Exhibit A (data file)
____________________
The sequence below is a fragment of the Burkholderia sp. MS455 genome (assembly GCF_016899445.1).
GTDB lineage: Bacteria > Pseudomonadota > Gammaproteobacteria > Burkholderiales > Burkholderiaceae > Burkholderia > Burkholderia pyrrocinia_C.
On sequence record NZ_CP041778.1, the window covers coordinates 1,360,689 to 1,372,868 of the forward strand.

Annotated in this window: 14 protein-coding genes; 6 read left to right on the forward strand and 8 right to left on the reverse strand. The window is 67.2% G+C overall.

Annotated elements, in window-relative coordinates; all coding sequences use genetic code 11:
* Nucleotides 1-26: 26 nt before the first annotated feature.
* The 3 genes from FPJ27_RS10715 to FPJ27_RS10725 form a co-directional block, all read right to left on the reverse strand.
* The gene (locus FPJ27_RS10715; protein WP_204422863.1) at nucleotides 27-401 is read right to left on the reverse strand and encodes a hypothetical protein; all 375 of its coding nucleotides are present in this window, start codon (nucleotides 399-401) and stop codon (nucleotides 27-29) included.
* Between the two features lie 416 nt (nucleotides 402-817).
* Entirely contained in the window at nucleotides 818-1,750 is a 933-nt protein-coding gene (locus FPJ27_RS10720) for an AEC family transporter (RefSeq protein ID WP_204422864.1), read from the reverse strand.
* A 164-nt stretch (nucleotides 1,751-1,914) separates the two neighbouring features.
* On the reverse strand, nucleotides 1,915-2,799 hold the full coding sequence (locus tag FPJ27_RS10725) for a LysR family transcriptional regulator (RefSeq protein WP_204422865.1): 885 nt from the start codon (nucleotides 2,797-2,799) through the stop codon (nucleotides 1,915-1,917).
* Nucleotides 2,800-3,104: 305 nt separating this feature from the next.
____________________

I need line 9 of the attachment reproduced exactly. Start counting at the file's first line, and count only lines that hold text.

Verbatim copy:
* Between the two features lie 416 nt (nucleotides 402-817).